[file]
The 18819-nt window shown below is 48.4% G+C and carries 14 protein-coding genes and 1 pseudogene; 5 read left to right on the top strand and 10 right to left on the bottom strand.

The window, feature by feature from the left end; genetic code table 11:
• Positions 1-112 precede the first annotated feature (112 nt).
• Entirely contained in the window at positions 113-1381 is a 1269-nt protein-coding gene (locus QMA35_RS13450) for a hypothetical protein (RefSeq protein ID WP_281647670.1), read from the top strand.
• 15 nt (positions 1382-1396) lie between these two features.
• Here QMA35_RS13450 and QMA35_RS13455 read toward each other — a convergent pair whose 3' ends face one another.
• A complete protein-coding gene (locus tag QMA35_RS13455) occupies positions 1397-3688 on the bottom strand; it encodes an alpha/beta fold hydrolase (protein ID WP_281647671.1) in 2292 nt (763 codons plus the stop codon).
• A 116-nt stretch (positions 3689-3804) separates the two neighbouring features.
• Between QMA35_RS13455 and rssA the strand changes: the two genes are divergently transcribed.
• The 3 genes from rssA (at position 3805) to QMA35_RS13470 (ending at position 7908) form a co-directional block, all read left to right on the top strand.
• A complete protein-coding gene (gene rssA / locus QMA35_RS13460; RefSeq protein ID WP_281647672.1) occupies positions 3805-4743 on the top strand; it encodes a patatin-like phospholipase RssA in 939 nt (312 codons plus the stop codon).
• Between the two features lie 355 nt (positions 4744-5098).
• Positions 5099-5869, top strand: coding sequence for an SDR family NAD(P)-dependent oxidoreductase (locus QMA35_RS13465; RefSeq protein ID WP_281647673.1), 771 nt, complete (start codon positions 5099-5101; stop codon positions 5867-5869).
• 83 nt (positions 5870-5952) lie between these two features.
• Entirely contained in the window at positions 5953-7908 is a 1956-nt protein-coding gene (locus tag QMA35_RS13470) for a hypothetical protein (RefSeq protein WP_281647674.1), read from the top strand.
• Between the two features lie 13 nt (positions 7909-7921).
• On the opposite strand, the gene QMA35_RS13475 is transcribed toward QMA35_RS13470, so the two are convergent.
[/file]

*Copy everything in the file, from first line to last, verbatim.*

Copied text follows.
The 18819-nt window shown below is 48.4% G+C and carries 14 protein-coding genes and 1 pseudogene; 5 read left to right on the top strand and 10 right to left on the bottom strand.

The window, feature by feature from the left end; genetic code table 11:
• Positions 1-112 precede the first annotated feature (112 nt).
• Entirely contained in the window at positions 113-1381 is a 1269-nt protein-coding gene (locus QMA35_RS13450) for a hypothetical protein (RefSeq protein ID WP_281647670.1), read from the top strand.
• 15 nt (positions 1382-1396) lie between these two features.
• Here QMA35_RS13450 and QMA35_RS13455 read toward each other — a convergent pair whose 3' ends face one another.
• A complete protein-coding gene (locus tag QMA35_RS13455) occupies positions 1397-3688 on the bottom strand; it encodes an alpha/beta fold hydrolase (protein ID WP_281647671.1) in 2292 nt (763 codons plus the stop codon).
• A 116-nt stretch (positions 3689-3804) separates the two neighbouring features.
• Between QMA35_RS13455 and rssA the strand changes: the two genes are divergently transcribed.
• The 3 genes from rssA (at position 3805) to QMA35_RS13470 (ending at position 7908) form a co-directional block, all read left to right on the top strand.
• A complete protein-coding gene (gene rssA / locus QMA35_RS13460; RefSeq protein ID WP_281647672.1) occupies positions 3805-4743 on the top strand; it encodes a patatin-like phospholipase RssA in 939 nt (312 codons plus the stop codon).
• Between the two features lie 355 nt (positions 4744-5098).
• Positions 5099-5869, top strand: coding sequence for an SDR family NAD(P)-dependent oxidoreductase (locus QMA35_RS13465; RefSeq protein ID WP_281647673.1), 771 nt, complete (start codon positions 5099-5101; stop codon positions 5867-5869).
• 83 nt (positions 5870-5952) lie between these two features.
• Entirely contained in the window at positions 5953-7908 is a 1956-nt protein-coding gene (locus tag QMA35_RS13470) for a hypothetical protein (RefSeq protein WP_281647674.1), read from the top strand.
• Between the two features lie 13 nt (positions 7909-7921).
• On the opposite strand, the gene QMA35_RS13475 is transcribed toward QMA35_RS13470, so the two are convergent.